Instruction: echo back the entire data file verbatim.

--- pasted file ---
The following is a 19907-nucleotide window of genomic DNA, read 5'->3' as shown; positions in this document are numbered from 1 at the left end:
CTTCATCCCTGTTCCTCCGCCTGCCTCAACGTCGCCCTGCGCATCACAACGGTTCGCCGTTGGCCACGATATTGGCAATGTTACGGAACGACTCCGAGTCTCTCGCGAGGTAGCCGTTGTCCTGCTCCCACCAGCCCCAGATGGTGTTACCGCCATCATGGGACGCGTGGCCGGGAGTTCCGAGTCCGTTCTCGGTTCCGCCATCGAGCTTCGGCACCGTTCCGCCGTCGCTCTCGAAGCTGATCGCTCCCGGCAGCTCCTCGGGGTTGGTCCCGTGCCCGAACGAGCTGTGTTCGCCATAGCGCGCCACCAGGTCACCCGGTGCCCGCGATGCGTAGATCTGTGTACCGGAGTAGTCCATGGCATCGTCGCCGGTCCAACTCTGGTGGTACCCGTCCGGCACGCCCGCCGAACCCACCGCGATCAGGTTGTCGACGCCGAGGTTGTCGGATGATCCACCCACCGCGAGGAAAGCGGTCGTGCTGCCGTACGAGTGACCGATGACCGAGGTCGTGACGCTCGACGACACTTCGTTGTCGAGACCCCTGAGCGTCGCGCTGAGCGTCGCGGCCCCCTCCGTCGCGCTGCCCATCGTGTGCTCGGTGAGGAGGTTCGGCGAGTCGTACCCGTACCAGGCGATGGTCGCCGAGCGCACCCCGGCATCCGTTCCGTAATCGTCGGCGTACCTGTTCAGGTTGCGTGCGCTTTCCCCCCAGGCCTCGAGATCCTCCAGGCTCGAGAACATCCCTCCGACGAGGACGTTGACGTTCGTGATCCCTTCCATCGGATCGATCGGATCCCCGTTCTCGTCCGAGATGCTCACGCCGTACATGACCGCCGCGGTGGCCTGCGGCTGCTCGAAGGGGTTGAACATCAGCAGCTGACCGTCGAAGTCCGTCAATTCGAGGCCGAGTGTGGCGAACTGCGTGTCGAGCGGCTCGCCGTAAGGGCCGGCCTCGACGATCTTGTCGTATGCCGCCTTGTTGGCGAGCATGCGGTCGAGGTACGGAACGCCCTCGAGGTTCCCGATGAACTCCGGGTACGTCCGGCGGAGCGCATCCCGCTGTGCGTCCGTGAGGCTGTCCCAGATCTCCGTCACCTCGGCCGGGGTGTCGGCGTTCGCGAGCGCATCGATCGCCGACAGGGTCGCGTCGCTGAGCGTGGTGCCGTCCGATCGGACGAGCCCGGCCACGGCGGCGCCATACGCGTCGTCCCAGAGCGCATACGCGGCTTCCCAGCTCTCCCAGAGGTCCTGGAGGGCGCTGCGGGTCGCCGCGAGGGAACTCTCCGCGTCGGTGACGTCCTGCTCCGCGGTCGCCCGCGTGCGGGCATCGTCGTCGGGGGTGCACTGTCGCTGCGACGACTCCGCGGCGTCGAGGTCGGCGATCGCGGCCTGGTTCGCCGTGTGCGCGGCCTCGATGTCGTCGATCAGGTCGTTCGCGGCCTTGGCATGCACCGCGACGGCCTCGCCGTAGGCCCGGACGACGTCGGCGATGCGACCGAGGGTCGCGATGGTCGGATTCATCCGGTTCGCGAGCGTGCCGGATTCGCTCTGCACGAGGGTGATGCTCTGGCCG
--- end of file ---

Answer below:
The following is a 19907-nucleotide window of genomic DNA, read 5'->3' as shown; positions in this document are numbered from 1 at the left end:
CTTCATCCCTGTTCCTCCGCCTGCCTCAACGTCGCCCTGCGCATCACAACGGTTCGCCGTTGGCCACGATATTGGCAATGTTACGGAACGACTCCGAGTCTCTCGCGAGGTAGCCGTTGTCCTGCTCCCACCAGCCCCAGATGGTGTTACCGCCATCATGGGACGCGTGGCCGGGAGTTCCGAGTCCGTTCTCGGTTCCGCCATCGAGCTTCGGCACCGTTCCGCCGTCGCTCTCGAAGCTGATCGCTCCCGGCAGCTCCTCGGGGTTGGTCCCGTGCCCGAACGAGCTGTGTTCGCCATAGCGCGCCACCAGGTCACCCGGTGCCCGCGATGCGTAGATCTGTGTACCGGAGTAGTCCATGGCATCGTCGCCGGTCCAACTCTGGTGGTACCCGTCCGGCACGCCCGCCGAACCCACCGCGATCAGGTTGTCGACGCCGAGGTTGTCGGATGATCCACCCACCGCGAGGAAAGCGGTCGTGCTGCCGTACGAGTGACCGATGACCGAGGTCGTGACGCTCGACGACACTTCGTTGTCGAGACCCCTGAGCGTCGCGCTGAGCGTCGCGGCCCCCTCCGTCGCGCTGCCCATCGTGTGCTCGGTGAGGAGGTTCGGCGAGTCGTACCCGTACCAGGCGATGGTCGCCGAGCGCACCCCGGCATCCGTTCCGTAATCGTCGGCGTACCTGTTCAGGTTGCGTGCGCTTTCCCCCCAGGCCTCGAGATCCTCCAGGCTCGAGAACATCCCTCCGACGAGGACGTTGACGTTCGTGATCCCTTCCATCGGATCGATCGGATCCCCGTTCTCGTCCGAGATGCTCACGCCGTACATGACCGCCGCGGTGGCCTGCGGCTGCTCGAAGGGGTTGAACATCAGCAGCTGACCGTCGAAGTCCGTCAATTCGAGGCCGAGTGTGGCGAACTGCGTGTCGAGCGGCTCGCCGTAAGGGCCGGCCTCGACGATCTTGTCGTATGCCGCCTTGTTGGCGAGCATGCGGTCGAGGTACGGAACGCCCTCGAGGTTCCCGATGAACTCCGGGTACGTCCGGCGGAGCGCATCCCGCTGTGCGTCCGTGAGGCTGTCCCAGATCTCCGTCACCTCGGCCGGGGTGTCGGCGTTCGCGAGCGCATCGATCGCCGACAGGGTCGCGTCGCTGAGCGTGGTGCCGTCCGATCGGACGAGCCCGGCCACGGCGGCGCCATACGCGTCGTCCCAGAGCGCATACGCGGCTTCCCAGCTCTCCCAGAGGTCCTGGAGGGCGCTGCGGGTCGCCGCGAGGGAACTCTCCGCGTCGGTGACGTCCTGCTCCGCGGTCGCCCGCGTGCGGGCATCGTCGTCGGGGGTGCACTGTCGCTGCGACGACTCCGCGGCGTCGAGGTCGGCGATCGCGGCCTGGTTCGCCGTGTGCGCGGCCTCGATGTCGTCGATCAGGTCGTTCGCGGCCTTGGCATGCACCGCGACGGCCTCGCCGTAGGCCCGGACGACGTCGGCGATGCGACCGAGGGTCGCGATGGTCGGATTCATCCGGTTCGCGAGCGTGCCGGATTCGCTCTGCACGAGGGTGATGCTCTGGCCG